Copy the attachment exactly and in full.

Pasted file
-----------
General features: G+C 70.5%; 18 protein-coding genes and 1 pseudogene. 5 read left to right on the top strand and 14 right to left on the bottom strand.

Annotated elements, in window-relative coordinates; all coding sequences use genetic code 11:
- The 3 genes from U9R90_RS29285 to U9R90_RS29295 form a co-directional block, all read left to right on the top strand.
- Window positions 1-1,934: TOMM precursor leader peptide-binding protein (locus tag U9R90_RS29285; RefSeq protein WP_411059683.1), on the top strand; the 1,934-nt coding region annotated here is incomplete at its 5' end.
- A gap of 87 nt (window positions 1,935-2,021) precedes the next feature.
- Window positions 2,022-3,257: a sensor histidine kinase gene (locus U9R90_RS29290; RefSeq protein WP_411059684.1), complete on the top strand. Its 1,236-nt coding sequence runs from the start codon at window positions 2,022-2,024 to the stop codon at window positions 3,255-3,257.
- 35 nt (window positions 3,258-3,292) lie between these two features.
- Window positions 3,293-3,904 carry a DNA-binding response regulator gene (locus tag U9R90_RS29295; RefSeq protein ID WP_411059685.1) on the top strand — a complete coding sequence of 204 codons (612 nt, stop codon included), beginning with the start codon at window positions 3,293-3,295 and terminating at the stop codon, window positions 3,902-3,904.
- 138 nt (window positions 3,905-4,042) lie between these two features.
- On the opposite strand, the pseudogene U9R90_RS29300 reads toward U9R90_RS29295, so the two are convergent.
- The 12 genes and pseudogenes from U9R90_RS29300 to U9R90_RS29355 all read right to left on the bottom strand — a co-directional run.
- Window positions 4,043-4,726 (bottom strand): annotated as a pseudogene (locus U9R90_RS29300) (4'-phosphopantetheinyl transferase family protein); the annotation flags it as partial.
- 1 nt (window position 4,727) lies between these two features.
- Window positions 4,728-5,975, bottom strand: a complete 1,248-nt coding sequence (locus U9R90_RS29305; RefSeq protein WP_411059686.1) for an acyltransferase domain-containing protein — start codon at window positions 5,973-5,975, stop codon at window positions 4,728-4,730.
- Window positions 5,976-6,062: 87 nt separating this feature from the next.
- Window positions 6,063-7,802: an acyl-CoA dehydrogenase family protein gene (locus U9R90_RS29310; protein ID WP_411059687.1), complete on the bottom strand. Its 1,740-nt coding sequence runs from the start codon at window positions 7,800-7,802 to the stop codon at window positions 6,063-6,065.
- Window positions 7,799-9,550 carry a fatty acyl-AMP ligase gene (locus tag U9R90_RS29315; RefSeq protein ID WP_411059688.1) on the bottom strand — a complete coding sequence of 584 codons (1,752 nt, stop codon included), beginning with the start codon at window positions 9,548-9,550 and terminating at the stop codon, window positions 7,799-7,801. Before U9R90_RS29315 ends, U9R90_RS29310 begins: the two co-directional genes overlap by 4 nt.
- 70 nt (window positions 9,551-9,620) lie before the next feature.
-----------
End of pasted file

General features: G+C 70.5%; 18 protein-coding genes and 1 pseudogene. 5 read left to right on the top strand and 14 right to left on the bottom strand.

Annotated elements, in window-relative coordinates; all coding sequences use genetic code 11:
- The 3 genes from U9R90_RS29285 to U9R90_RS29295 form a co-directional block, all read left to right on the top strand.
- Window positions 1-1,934: TOMM precursor leader peptide-binding protein (locus tag U9R90_RS29285; RefSeq protein WP_411059683.1), on the top strand; the 1,934-nt coding region annotated here is incomplete at its 5' end.
- A gap of 87 nt (window positions 1,935-2,021) precedes the next feature.
- Window positions 2,022-3,257: a sensor histidine kinase gene (locus U9R90_RS29290; RefSeq protein WP_411059684.1), complete on the top strand. Its 1,236-nt coding sequence runs from the start codon at window positions 2,022-2,024 to the stop codon at window positions 3,255-3,257.
- 35 nt (window positions 3,258-3,292) lie between these two features.
- Window positions 3,293-3,904 carry a DNA-binding response regulator gene (locus tag U9R90_RS29295; RefSeq protein ID WP_411059685.1) on the top strand — a complete coding sequence of 204 codons (612 nt, stop codon included), beginning with the start codon at window positions 3,293-3,295 and terminating at the stop codon, window positions 3,902-3,904.
- 138 nt (window positions 3,905-4,042) lie between these two features.
- On the opposite strand, the pseudogene U9R90_RS29300 reads toward U9R90_RS29295, so the two are convergent.
- The 12 genes and pseudogenes from U9R90_RS29300 to U9R90_RS29355 all read right to left on the bottom strand — a co-directional run.
- Window positions 4,043-4,726 (bottom strand): annotated as a pseudogene (locus U9R90_RS29300) (4'-phosphopantetheinyl transferase family protein); the annotation flags it as partial.
- 1 nt (window position 4,727) lies between these two features.
- Window positions 4,728-5,975, bottom strand: a complete 1,248-nt coding sequence (locus U9R90_RS29305; RefSeq protein WP_411059686.1) for an acyltransferase domain-containing protein — start codon at window positions 5,973-5,975, stop codon at window positions 4,728-4,730.
- Window positions 5,976-6,062: 87 nt separating this feature from the next.
- Window positions 6,063-7,802: an acyl-CoA dehydrogenase family protein gene (locus U9R90_RS29310; protein ID WP_411059687.1), complete on the bottom strand. Its 1,740-nt coding sequence runs from the start codon at window positions 7,800-7,802 to the stop codon at window positions 6,063-6,065.
- Window positions 7,799-9,550 carry a fatty acyl-AMP ligase gene (locus tag U9R90_RS29315; RefSeq protein ID WP_411059688.1) on the bottom strand — a complete coding sequence of 584 codons (1,752 nt, stop codon included), beginning with the start codon at window positions 9,548-9,550 and terminating at the stop codon, window positions 7,799-7,801. Before U9R90_RS29315 ends, U9R90_RS29310 begins: the two co-directional genes overlap by 4 nt.
- 70 nt (window positions 9,551-9,620) lie before the next feature.